The Norwegian landscape of fjords has been ravaged hard by the ice. The Pulpit ('Prekestolen'), on the north side of Lysefjorden in Rogaland, stands straight after the glaciers have cut off the mountain top and formed the landscape toward the end of the last glaciation.
Prekestolen in Rogaland, Norway. Photo: Håvard Gautneb
We are probably used to see the landscape surrounding us as something that has always been there. However, with the earth placed on a geological timescale, we see huge changes. Thus, the beautiful Norwegian fjord landscape can be compared in time with a mayfly.
How Norway was formed
NGU's geologists map our country and manage the knowledge on how Norway was formed. They research the interaction between the internal building forces and the external destructive forces.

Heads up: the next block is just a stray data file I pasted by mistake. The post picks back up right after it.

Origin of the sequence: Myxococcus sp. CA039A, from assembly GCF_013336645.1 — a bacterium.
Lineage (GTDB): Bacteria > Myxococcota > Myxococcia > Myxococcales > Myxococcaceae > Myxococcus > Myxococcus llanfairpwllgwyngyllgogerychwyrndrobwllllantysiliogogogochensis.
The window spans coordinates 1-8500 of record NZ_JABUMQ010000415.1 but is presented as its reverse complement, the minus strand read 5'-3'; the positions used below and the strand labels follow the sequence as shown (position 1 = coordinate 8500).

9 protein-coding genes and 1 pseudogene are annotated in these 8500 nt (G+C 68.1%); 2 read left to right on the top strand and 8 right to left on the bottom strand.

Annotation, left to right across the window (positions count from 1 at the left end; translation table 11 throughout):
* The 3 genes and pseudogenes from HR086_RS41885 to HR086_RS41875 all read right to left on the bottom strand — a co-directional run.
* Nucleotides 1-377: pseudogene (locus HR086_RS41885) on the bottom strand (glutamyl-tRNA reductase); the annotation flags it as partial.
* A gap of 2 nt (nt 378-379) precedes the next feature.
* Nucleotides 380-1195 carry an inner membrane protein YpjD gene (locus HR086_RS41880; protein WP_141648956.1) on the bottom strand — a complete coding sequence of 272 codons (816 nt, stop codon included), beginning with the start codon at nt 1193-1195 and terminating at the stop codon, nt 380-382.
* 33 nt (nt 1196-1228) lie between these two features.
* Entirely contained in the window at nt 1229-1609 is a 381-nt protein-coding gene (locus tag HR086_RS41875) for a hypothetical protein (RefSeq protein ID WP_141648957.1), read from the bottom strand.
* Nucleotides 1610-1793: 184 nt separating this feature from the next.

The earth's crust is a thin hard shell floating as many plates on the earth's mantle. In faults occur earthquakes and volcanoes where magma, or molten rock, is flowing upwards, creating new mountains and rock formations. Crustal plates can also collide, fold together and rise up to form high mountains.
Up and down
On the outside, the climate takes care of decomposition. Wind, water and ice erode and break down both rocks and soils, and transport the products out to sea.
Everything that is built up is torn down again. Todays Norwegian mountains are the remains of ancient mountain chains, that have been eroded down to sea level and subsequently raised again.
Published: 05. February 2008